Various world leaders have already declared the situation genocide, but are still slow to act. Given the slow global response to the genocide in Darfur, Sudan, the United States government needs to stop up and take action, and help the humanitarian crisis that is taking place in Darfur right now.
The situation in Sudan is a complicated one, and one that will not easily be solved. Throughout the course of the years of violence, the situation has impacted the lives of millions of Darfurians. So far, "The ongoing devastation has killed an estimated 400,000 and displaced over 2.5 million Sudanese since February 2003", and the wide spread course of destruction is only going to continue unless someone steps in and takes action (Darfur, 2007). Just these facts only warrant intervention on the basis of humanitarian need, but these numbers alone are not the only reasons the United States should get involved in Darfur. In fact, the United States should have gotten involved in Darfur a long time ago, but still has decided to leave innocent people to die at the hands of a violent government. What kind of government do we have that can keep its blind eye turned for so long on the horrible actions of another government The United States needs to take immediate action to stop these atrocities from continuing to happen in Darfur, and stop more innocent lives from being shed for pointless reasons.
The United States Department of State has given even higher numbers than the conservative estimates by the refugee agencies. The Department of States has released numbers showing that "4 million people have been displaced from Southern Sudan, with a total of 6 million displaced from the whole country, there are a estimated 220,000 refugees from Sudan currently living in Chad, 358,000 in other neighboring countries, and 170,000 refugees from other countries that are seeking home in Sudan" ( (U.S. Department of State, 2007). Many of these numbers could have been avoided if the United States has moved in to help Sudan, hypothetically speaking, instead of throwing ourselves into the quagmire that is Iraq. Or even if the United States has begun to put pressure on the Sudanese government earlier, we could see much lower death tolls coming out of the century's first genocide.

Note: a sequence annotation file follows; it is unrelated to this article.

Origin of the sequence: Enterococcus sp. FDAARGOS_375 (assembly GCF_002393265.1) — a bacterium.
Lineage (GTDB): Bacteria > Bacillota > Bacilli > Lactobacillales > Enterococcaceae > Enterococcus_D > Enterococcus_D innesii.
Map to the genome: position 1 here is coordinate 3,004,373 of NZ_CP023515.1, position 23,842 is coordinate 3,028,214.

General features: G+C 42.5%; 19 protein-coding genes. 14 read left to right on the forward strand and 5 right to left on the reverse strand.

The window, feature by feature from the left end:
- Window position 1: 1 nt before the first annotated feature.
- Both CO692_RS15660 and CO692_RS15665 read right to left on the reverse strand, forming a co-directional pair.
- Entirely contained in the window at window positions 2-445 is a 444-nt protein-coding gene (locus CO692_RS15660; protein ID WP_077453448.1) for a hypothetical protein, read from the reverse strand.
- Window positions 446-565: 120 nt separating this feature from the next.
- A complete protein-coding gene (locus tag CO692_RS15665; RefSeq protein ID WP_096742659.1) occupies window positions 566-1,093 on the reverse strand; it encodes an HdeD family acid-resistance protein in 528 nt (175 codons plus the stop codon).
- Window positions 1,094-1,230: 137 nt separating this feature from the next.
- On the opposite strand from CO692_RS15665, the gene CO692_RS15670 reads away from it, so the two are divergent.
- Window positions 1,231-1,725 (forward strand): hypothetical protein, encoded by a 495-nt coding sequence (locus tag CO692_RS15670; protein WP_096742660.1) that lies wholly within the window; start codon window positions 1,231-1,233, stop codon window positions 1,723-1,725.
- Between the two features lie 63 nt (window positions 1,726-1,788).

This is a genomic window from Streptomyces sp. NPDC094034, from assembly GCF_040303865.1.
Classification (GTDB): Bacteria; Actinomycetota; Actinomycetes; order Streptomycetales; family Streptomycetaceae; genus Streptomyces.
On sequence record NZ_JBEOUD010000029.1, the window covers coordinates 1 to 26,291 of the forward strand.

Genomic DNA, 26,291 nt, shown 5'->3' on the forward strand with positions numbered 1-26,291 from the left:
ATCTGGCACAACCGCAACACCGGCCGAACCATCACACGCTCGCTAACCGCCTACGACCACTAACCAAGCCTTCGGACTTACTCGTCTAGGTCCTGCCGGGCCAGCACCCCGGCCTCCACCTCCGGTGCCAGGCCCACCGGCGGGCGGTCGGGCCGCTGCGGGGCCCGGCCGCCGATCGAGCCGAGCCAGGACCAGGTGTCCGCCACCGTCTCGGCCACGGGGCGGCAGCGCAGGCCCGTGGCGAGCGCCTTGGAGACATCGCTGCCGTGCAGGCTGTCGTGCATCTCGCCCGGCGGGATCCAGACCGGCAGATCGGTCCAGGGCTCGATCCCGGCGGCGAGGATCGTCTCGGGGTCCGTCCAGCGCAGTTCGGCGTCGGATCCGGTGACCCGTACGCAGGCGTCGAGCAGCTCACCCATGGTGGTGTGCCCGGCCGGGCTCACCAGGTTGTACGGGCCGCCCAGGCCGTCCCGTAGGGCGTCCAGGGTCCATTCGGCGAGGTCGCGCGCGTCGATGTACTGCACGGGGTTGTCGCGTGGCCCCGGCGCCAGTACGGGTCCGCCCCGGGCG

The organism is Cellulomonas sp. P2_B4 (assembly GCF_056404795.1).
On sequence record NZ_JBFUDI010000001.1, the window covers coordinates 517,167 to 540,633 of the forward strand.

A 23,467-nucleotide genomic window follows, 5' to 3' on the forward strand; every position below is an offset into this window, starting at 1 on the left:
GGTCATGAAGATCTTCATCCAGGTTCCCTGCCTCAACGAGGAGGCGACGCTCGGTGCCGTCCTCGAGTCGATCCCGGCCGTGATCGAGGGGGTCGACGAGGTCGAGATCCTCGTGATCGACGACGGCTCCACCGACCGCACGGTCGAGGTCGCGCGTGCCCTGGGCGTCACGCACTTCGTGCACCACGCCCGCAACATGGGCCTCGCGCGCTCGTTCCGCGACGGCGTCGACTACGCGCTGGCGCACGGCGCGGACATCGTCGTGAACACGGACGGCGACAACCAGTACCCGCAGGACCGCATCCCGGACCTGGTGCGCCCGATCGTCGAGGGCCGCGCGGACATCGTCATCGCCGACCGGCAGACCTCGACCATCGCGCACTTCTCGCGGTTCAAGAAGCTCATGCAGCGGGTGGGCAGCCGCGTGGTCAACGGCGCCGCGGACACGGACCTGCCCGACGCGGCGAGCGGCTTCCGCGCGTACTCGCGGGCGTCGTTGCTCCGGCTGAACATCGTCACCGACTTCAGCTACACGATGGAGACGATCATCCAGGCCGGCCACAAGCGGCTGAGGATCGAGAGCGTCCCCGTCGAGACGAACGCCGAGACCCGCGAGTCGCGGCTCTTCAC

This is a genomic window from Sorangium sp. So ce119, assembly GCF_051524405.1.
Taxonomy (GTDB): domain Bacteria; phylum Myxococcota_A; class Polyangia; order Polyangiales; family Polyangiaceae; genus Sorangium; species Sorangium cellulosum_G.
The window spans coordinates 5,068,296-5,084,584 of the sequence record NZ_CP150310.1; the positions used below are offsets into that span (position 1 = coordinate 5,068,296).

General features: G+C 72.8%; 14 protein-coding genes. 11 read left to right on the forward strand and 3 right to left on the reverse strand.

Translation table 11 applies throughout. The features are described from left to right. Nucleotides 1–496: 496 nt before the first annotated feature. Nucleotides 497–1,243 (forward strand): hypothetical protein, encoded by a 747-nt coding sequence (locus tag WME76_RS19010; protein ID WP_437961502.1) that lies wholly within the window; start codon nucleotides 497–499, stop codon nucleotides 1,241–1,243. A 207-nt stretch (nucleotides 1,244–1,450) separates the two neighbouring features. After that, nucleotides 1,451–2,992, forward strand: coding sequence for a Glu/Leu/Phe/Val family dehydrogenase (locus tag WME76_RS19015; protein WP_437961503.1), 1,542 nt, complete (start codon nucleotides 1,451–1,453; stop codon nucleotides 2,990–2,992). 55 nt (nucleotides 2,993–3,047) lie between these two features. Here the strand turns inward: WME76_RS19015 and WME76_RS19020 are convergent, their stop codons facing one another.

Beside just the immediate effects of the genocide, if one were to look at the far reaching effects, one could find another reason the United States should step up and help Darfur. Another area of Darfur that has been affected is the education of the children. Once the warfare finally does stop, Darfur is going to need help in rebuilding and reeducating its children. Sudan has the lowest access to primary education in the world (UNICEF, 2005). Ninety-nine percent of women in Southern Sudan are illiterate and only seven percent of all teachers teaching Southern Sudan are trained to be teachers (UNICEF, 2005). As if those numbers are bad enough, only ten percent of girls ages 7-14 attend school, and fewer than one percent of girls complete primary education (UNICEF, 2005). Also, only Afghanistan under the Taliban had fewer girls graduating from primary schools than the few number of girls that are graduating from Sudanese schools today.
The horrible things that are happening in Darfur are only going to have the ripple effect, and have a horrible effect on the generations to come. The United States needs to step in, not only to help the horrible things